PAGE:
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    (Original post by Jammy Duel)
    3 1/2 % 2045, third page

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    But even at 3.5pc that means interest repayments of £571m, and given that the housing plans would save about £300m in housing benefit, that's over 50% of the funding needed.
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    (Original post by Jammy Duel)
    Also need to ask whether they're index linked or not, if index linked the percentage is the amount above inflation, if not that is all the interest

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    It's conventional
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    (Original post by Lime-man)
    But even at 3.5pc that means interest repayments of £571m, and given that the housing plans would save about £300m in housing benefit, that's over 50% of the funding needed.
    3.5% means that each year's gikt issue pays £700m interest, or more if index linked, where does the 300m figure come from?

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    (Original post by Jammy Duel)
    3.5% means that each year's gikt issue pays £700m interest, or more if index linked, where does the 300m figure come from?

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    The difference in the average benefit payout to a private tenant and a social tenant inEngland, which is about £950 per year.

    -edit- the GILT you're referring to is a conventional one, which is just one out of several. I maintain that the plan could be financed by a 50 year 2.5% conventional GILT
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    (Original post by Lime-man)
    The difference in the average benefit payout to a private tenant and a social tenant inEngland, which is about £950 per year.

    -edit- the GILT you're referring to is a conventional one, which is just one out of several. I maintain that the plan could be financed by a 50 year 2.5% conventional GILT
    so how did you get £300m from £950 each?

    And I'm still skeptical on 2.5% 50 year given that I doubt many potential investors expect the BoE rate to stay low enough for long enough for that to be a wise investment, even if longer GILTS are less related to the BoE rate than shorter ones.
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    PetrosAC and Saracen's Fez you can fund the housing plan with a 50 year 2.5% GILT, which means that it breaks even with the revenues and involves a saving of around £300m in housing benefit.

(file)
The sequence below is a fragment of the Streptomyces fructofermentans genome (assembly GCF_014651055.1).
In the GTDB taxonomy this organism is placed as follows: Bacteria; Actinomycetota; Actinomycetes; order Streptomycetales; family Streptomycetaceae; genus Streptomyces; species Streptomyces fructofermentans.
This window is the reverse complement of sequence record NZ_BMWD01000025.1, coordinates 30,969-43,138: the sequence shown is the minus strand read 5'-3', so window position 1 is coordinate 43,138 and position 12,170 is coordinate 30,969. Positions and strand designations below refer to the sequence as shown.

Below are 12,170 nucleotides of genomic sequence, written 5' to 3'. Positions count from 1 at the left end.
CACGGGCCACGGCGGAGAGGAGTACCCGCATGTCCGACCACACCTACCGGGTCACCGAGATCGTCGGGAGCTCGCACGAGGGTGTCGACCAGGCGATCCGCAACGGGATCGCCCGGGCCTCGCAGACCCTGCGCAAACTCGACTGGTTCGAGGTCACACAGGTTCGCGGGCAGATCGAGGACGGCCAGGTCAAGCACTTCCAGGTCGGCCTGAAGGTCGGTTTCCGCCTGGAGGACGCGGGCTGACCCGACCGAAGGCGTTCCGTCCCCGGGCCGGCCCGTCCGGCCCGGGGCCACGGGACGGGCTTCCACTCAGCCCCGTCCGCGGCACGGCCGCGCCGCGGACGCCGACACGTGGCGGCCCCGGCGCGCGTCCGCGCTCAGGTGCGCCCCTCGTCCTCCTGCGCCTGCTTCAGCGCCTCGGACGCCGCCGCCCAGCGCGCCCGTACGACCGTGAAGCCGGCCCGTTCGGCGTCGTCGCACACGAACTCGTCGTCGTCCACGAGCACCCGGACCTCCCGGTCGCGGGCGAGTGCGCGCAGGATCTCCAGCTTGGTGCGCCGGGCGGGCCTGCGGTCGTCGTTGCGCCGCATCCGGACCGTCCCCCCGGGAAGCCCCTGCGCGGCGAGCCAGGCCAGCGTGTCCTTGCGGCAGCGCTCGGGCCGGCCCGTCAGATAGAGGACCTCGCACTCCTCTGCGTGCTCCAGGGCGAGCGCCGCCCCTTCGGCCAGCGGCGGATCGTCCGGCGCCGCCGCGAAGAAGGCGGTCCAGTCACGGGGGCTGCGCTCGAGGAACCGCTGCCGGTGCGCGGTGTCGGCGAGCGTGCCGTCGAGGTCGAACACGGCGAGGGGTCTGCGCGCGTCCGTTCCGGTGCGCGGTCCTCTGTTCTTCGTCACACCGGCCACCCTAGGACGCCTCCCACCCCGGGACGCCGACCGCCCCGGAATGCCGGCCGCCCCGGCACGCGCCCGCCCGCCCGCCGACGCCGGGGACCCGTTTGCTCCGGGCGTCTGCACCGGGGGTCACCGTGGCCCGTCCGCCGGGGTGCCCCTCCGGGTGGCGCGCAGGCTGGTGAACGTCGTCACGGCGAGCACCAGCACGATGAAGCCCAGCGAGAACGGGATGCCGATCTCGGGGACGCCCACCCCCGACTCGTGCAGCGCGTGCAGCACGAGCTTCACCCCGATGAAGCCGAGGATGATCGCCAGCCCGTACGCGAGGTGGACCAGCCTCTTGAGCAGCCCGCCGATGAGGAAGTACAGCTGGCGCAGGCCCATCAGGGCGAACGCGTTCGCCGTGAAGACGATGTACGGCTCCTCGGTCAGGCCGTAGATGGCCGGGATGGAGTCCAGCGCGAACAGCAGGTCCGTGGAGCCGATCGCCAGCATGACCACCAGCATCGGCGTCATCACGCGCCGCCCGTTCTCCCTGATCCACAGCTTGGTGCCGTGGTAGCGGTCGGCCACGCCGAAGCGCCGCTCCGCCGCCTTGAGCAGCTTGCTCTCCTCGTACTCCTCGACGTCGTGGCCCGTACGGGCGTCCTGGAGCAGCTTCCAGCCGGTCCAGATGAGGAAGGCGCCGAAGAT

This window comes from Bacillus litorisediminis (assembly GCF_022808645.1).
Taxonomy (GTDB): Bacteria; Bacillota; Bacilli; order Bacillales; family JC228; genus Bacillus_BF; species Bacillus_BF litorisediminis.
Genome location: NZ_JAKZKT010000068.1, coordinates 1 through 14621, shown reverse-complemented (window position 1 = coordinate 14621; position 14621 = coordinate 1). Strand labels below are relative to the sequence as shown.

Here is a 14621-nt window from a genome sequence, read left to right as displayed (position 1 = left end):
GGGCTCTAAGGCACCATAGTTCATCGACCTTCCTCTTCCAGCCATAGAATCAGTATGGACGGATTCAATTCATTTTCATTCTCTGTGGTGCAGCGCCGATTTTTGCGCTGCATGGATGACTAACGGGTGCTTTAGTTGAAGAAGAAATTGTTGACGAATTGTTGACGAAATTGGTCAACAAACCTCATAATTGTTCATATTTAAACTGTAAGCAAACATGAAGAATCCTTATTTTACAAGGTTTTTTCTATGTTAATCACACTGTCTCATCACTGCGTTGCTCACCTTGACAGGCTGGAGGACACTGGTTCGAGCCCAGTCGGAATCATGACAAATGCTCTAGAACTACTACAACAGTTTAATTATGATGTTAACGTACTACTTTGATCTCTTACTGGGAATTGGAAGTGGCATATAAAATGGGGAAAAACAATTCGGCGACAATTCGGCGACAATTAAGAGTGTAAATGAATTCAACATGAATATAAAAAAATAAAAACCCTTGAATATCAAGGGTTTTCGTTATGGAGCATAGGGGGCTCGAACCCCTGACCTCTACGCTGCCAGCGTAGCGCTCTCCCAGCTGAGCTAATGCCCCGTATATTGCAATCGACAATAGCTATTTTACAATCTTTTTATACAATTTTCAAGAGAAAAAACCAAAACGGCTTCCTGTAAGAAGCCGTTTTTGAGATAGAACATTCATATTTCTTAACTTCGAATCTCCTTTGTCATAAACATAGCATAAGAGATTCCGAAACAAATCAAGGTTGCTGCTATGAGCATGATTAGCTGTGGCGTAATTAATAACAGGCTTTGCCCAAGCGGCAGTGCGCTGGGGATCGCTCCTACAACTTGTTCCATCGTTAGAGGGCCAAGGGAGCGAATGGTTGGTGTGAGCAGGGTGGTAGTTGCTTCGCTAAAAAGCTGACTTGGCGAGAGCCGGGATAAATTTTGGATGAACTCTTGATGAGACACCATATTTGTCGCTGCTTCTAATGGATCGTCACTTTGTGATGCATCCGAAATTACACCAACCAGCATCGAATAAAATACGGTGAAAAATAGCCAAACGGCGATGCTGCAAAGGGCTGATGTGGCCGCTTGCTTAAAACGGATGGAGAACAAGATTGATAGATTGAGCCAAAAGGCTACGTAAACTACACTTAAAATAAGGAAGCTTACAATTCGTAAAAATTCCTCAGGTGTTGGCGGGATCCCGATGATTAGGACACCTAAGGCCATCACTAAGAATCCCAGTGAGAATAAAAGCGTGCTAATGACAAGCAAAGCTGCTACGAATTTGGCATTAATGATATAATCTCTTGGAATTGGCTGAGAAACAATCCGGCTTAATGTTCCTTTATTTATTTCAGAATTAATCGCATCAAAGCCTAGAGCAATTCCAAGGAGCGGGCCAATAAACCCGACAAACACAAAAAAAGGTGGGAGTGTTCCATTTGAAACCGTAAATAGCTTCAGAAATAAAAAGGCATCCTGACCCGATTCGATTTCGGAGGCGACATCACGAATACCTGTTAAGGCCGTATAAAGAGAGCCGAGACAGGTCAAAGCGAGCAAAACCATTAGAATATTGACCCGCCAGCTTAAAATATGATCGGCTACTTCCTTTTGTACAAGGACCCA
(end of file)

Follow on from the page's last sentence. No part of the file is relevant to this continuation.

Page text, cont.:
Attached Images
  1. File Type: png GILT 50 year.png (47.9 KB, 9 views)
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    (Original post by Jammy Duel)
    so how did you get £300m from £950 each?

    And I'm still skeptical on 2.5% 50 year given that I doubt many potential investors expect the BoE rate to stay low enough for long enough for that to be a wise investment, even if longer GILTS are less related to the BoE rate than shorter ones.
    The difference is £936, and the costing is based on an average over 5 years of the scheme

    I attached it to the post above
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    (Original post by Lime-man)
    The difference is £936, and the costing is based on an average over 5 years of the scheme

    I attached it to the post above
    As I recall each year you wanted 100,000 homes built, last I checked 100,000*936 is not £300m, it's only £93.6m

    You're also still busy looking at the wrong data
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    (Original post by Jammy Duel)
    As I recall each year you wanted 100,000 homes built, last I checked 100,000*936 is not £300m, it's only £93.6m

    You're also still busy looking at the wrong data
    (93.6 + 187.2 + 280.8 + 374.4 + 468) / 5 = 280.74
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    (Original post by Lime-man)
    (93.6 + 187.2 + 280.8 + 374.4 + 468) / 5 = 280.74
    (700m+1400m+2100m+2800m+3500m)/5=2100m

    You're doing dodgy/misleading/unnecessary accounting again
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    (Original post by Jammy Duel)
    (700m+1400m+2100m+2800m+3500m)/5=2100m

    You're doing dodgy/misleading/unnecessary accounting again
    Dodgy/misleading is unfair. Over the course of the 5 year house building plan, the average saving on housing benefit would be £280.8m, that's what I was referring to.
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    (Original post by Lime-man)
    Dodgy/misleading is unfair. Over the course of the 5 year house building plan, the average saving on housing benefit would be £280.8m, that's what I was referring to.
    The average revenues would be £1.5bn and the average interest £2.1bn